Brits booking more trips direct, less on the mobile

UK consumers are making fewer travel bookings using smartphones than a year ago, according to new research from the Association of British Travel Agents (ABTA).

Smartphone bookings fell sharply from 20% to 12% year-on-year.

Tablet bookings were also off, down from 23% to 20%.

Overall the study revealed that 81% of consumers had booked a holiday online this year – down from a figure of 83% in 2017. Bookings on the phone to  a call centre, or those made at a traditional travel agency, were both used by 15% of holidaymakers (down slightly on last year’s figures of 16% and 17% respectively).

Using a desktop or laptop to make the purchase remains easily the most popular option, with 86% of UK consumers using this device, a slight increase from 2017’s figure of 85%.

ABTA said these figures showed the shift towards online bookings had now “stabilised” in the UK market.

Booking through an online travel agency (OTA) was used by 48% of UK consumers for domestic holidays and 41% for overseas trips, while booking through a home-sharing platform (such as Airbnb) or owners’ letting website accounted for 12% of domestic bookings and 11% of international holidays.

Completing a booking directly with an airline or hotel accounted for 46% of domestic and 47% of overseas holidays (up from 43% last year).

ABTA’s survey also found that people aged over 65 were the most likely to book an overseas holiday with a travel company or agent (45%). While those aged 25-34 and over 75 were most likely to book a UK break through a travel professional (26%).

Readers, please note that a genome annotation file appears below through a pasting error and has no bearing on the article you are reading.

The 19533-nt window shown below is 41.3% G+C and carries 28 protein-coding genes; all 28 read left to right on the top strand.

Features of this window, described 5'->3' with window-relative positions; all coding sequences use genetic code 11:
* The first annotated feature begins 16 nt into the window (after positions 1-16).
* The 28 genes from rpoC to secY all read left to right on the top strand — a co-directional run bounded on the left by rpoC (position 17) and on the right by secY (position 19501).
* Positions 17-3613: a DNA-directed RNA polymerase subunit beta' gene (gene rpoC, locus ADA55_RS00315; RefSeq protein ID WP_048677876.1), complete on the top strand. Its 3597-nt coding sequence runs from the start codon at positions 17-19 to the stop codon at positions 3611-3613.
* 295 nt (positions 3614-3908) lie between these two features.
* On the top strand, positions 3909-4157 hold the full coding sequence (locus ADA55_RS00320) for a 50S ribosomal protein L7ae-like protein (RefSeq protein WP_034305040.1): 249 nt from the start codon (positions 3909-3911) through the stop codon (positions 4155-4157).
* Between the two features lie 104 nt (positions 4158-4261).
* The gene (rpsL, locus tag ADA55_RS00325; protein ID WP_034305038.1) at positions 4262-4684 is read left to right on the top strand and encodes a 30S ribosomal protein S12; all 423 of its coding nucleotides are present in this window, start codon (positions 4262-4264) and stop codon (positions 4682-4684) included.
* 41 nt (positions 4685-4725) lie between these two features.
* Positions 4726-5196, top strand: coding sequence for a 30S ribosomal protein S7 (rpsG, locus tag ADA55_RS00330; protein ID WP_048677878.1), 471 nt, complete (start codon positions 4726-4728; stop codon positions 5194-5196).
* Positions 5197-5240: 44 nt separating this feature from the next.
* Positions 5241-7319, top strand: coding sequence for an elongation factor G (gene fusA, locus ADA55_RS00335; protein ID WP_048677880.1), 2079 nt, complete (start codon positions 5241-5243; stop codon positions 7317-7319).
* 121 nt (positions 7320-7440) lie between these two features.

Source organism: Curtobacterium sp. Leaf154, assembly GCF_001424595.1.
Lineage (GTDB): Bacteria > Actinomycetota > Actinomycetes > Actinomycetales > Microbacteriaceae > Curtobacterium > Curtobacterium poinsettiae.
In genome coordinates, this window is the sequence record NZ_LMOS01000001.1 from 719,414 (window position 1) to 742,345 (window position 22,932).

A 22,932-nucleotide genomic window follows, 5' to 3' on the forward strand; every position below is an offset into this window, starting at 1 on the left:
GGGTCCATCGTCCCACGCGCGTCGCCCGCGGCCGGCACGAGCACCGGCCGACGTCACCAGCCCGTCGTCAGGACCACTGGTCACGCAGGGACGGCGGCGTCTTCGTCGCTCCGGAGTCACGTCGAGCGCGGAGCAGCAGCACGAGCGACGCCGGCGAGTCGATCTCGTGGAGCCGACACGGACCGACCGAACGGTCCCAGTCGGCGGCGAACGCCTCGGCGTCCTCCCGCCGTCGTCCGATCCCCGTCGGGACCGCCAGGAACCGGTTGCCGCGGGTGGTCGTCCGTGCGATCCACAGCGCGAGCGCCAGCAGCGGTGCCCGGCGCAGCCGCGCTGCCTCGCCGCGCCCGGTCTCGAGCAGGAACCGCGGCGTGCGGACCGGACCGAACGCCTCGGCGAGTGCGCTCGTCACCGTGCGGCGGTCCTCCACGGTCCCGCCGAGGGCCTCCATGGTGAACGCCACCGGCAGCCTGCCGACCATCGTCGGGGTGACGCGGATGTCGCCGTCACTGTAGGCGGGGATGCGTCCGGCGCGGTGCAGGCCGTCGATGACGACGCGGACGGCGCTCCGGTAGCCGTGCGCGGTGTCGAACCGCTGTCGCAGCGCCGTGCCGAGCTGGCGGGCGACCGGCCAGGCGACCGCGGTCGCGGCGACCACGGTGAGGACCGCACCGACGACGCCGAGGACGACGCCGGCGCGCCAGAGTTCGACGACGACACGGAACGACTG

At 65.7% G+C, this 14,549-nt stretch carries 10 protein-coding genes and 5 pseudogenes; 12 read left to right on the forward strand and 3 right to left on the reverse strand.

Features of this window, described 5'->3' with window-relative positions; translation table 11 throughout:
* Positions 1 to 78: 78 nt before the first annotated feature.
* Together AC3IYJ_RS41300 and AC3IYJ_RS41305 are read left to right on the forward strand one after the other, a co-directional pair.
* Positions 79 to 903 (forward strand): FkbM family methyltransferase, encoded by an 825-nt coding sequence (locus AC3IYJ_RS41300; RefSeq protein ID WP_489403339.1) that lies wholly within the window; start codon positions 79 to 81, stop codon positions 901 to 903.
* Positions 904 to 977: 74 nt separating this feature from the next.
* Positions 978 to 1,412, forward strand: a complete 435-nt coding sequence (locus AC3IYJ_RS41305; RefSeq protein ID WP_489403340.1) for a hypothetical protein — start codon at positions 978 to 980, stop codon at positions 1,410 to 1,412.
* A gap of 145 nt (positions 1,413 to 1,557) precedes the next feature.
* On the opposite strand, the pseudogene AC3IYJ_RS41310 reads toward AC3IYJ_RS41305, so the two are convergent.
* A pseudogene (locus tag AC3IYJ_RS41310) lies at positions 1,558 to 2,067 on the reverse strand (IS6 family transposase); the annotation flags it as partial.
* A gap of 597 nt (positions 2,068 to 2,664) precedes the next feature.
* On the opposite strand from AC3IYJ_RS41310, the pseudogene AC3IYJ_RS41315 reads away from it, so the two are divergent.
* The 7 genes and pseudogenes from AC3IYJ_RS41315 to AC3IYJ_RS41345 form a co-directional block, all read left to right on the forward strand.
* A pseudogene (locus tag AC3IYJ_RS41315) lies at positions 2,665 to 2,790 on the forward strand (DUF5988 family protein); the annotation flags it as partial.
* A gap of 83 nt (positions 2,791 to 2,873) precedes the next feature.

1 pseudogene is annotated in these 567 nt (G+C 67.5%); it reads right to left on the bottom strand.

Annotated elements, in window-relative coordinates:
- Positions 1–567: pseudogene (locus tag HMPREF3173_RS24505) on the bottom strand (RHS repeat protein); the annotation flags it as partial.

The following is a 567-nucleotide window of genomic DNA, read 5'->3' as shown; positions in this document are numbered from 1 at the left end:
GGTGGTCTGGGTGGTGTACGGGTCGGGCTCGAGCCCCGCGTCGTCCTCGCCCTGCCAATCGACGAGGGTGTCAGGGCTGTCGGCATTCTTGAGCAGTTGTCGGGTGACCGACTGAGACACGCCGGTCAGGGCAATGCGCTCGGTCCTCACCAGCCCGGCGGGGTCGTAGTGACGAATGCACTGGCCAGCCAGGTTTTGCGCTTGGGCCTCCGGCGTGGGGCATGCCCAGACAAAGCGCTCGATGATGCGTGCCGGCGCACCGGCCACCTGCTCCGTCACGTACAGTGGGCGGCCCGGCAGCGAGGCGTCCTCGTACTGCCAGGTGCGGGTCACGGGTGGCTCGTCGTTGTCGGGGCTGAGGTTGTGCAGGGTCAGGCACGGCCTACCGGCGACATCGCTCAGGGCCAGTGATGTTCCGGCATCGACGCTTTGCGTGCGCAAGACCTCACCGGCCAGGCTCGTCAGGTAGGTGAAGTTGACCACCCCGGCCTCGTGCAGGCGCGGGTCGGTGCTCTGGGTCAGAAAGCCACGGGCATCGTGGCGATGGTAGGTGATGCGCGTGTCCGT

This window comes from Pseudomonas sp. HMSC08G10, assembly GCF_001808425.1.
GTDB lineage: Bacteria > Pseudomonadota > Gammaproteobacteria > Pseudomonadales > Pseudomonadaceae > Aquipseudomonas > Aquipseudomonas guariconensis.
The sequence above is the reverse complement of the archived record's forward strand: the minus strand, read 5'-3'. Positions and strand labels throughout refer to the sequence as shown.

More than one-third of respondents (36%) said they had booked a holiday with a travel professional in the past year with the main reasons being ease of booking, saving time and feeling “more confident” about the transaction.

The overwhelming majority of people (93%) who spoke to a travel professional went on to book with their company, with 30% of these bookings being completed online.

The study found that people over the age of 65 were most likely to book on the phone (26%) while families booked the most holidays in person at an agency (22%).

Trust in reviews sites also fell significantly for those aged 25-34 – falling by 14 percentage points to just 39% for this age group since last year’s survey.

Click here to read the press release which has a link to the full report.

Related reading from tnooz:

Contrary Brits want to see personalised offers without sharing data (Sept 2018)

UK airline pax less satisfied, despite better search and booking processes (August 2018)


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Rob Gill

About the Writer :: Rob Gill

Rob Gill has been writing about the travel industry since 2001 when he joined the features department at Travel Trade Gazette in London, having previously worked for local newspapers in the UK for five years.

He was also city and finance correspondent at TTG before later becoming editor of ABTN (Air & Business Travel News) and then digital editor of Buying Business Travel.

He is now an award-winning freelance journalist writing about the leisure and business travel industries for B2B magazines and websites. He has travelled extensively for both business and pleasure, but is mostly based in London these days.



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  1. Mark Tedone

    I’d be curious to know the results by product category (e.g., air, hotel, package, etc.).


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